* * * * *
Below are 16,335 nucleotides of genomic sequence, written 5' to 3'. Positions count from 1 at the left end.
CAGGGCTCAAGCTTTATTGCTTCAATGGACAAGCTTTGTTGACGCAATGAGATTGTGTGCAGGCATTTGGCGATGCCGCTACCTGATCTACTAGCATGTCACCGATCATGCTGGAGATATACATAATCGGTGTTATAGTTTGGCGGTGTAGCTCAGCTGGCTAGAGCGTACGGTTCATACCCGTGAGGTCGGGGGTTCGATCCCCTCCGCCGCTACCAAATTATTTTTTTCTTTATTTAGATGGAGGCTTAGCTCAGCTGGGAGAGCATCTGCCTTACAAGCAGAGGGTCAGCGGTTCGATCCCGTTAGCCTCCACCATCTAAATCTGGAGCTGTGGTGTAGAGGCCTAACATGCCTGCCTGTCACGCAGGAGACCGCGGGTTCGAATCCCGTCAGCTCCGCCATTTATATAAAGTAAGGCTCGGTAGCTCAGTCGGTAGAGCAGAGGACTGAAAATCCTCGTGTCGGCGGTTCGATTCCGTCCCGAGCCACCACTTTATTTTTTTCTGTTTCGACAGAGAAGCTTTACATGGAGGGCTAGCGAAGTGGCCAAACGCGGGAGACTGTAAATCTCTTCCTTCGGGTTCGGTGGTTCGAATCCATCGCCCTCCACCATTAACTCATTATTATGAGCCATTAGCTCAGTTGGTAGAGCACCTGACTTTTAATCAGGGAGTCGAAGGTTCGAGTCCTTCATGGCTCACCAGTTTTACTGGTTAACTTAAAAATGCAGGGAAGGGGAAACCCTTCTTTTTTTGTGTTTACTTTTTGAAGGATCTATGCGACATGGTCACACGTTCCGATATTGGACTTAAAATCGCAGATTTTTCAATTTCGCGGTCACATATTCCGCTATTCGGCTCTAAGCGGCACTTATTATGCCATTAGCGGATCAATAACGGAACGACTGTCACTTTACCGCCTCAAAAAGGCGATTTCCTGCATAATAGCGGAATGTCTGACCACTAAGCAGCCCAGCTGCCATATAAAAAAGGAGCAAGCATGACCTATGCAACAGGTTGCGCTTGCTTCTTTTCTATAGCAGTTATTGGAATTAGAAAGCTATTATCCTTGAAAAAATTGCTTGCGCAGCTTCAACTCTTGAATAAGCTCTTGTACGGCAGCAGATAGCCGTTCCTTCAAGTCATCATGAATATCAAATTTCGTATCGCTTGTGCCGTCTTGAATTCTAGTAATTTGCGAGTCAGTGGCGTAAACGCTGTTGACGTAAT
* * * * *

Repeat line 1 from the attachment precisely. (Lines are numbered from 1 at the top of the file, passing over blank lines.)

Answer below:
Below are 16,335 nucleotides of genomic sequence, written 5' to 3'. Positions count from 1 at the left end.